During another challenging school year, Mason said, “Prom is a good thing to focus on to keep your mind positive.”
“We’ll be one of the lucky ones,” said Lee. “It’s going to be really special for us. It’s been a long year.”
Back in late February, shortly after the omicron surge had subsided, principal Juan Carlos Ocon stood in a crammed Benito Juarez auditorium and recounted a conversation with students a few weeks earlier. A table of seniors in the school’s cafeteria had stopped him as he passed by during the lunch hour.
“We’re kind of sad,” one student said. “Are we going to have the graduation ceremony in the parking lot again?”
“Are we even going to have a prom?” another pressed Ocon. “Are we going to have it in the cafeteria like we did last year?”
“Class of 2022, you know that the last three years have been so hard,” Ocon told the students in the auditorium that day. “Your sophomore year was interrupted in so many ways. Your junior year was crazy. And if you thought those two years were crazy, this year was even more so.”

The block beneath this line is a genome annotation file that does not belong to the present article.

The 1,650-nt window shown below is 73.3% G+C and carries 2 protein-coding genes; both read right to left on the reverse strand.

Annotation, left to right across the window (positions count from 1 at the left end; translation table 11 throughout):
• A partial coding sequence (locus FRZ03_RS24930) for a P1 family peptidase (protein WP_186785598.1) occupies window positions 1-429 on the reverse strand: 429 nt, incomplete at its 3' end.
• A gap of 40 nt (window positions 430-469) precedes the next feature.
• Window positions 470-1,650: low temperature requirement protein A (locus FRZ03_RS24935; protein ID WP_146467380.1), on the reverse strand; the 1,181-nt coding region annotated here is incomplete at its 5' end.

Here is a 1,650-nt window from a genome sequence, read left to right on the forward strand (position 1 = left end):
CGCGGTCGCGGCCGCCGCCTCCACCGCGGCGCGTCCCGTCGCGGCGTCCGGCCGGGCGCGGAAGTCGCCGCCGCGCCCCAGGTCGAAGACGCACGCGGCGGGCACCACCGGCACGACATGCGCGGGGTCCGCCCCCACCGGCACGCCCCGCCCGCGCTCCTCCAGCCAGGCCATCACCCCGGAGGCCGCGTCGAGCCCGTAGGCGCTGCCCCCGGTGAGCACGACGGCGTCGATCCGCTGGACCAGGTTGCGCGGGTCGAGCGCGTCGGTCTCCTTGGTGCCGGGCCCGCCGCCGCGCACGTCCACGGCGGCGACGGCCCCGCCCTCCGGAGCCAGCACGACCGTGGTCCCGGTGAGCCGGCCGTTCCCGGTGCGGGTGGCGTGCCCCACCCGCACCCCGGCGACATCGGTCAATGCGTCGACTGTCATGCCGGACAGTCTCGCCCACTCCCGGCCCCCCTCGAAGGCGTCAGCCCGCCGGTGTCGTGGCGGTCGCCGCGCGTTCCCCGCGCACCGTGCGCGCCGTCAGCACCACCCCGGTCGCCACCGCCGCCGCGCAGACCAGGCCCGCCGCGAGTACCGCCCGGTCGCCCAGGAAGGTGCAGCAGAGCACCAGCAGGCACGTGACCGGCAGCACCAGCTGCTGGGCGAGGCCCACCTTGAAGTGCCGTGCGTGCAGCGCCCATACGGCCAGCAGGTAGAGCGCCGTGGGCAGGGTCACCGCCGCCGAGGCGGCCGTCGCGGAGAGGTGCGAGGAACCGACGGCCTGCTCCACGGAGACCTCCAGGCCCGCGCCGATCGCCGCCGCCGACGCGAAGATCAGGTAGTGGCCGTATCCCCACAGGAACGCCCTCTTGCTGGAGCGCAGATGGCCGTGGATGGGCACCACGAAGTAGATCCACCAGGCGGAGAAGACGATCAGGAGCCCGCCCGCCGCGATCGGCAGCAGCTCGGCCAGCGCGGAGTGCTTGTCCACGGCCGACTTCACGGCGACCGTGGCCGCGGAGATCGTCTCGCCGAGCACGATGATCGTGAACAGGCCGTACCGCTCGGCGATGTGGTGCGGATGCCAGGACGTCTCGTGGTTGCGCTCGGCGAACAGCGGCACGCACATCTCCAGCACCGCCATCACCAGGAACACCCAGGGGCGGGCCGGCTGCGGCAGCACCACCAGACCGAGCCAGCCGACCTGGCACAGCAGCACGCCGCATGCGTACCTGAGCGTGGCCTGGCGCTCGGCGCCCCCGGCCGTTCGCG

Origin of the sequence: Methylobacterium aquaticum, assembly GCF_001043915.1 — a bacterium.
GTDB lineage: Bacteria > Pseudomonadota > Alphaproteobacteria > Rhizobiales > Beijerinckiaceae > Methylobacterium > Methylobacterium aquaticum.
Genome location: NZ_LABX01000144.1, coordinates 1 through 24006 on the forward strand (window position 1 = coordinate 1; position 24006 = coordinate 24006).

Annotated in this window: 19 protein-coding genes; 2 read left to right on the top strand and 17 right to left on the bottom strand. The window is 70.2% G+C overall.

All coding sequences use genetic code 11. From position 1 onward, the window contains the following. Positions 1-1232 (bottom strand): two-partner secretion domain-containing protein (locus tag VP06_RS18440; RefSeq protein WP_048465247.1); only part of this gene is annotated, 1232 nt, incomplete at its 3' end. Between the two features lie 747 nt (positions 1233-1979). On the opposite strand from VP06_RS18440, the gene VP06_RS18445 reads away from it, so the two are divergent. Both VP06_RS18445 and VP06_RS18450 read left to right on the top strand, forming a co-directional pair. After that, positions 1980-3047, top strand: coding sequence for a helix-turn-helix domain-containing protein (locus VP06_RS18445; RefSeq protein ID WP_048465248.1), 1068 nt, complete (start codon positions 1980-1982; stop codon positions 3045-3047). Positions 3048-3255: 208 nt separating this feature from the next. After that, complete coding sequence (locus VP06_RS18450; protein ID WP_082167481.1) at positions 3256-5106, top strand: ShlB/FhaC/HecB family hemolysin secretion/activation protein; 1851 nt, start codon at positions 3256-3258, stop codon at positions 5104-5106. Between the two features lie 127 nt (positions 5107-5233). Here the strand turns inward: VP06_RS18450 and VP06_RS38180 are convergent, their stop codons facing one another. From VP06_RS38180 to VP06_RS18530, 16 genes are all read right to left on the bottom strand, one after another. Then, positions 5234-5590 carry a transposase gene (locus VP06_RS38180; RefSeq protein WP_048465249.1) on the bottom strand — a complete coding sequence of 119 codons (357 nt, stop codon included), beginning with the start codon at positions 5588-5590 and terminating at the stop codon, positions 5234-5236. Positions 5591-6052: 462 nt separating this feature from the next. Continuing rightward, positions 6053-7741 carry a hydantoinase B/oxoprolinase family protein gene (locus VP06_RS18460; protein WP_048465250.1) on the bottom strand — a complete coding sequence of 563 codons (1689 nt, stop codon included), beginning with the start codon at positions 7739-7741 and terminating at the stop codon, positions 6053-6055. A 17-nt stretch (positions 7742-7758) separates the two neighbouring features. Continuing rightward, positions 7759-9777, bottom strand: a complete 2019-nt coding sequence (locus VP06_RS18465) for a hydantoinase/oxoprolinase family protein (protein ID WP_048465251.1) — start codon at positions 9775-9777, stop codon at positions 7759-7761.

So, Ocon said, this year’s seniors were due for some good news.
“Prom is not in the cafeteria,” he said, prompting cheers from the crowd.
“Prom is not in the gym.”
“For the first time in three years, we are going to be at the Palmer House in Downtown Chicago,” Ocon said, to raucous applause, almost as loud as when students found out later during the assembly that the nonprofit Hope Chicago would give every Juarez student a free ride to an Illinois college.
Juarez senior Bella Rios was in the auditorium that day. Like Perez at Sullivan, she had almost resigned herself to graduating without a prom, rebuffing her mom’s invitation to go prom dress shopping. She did not see Ocon’s announcement coming.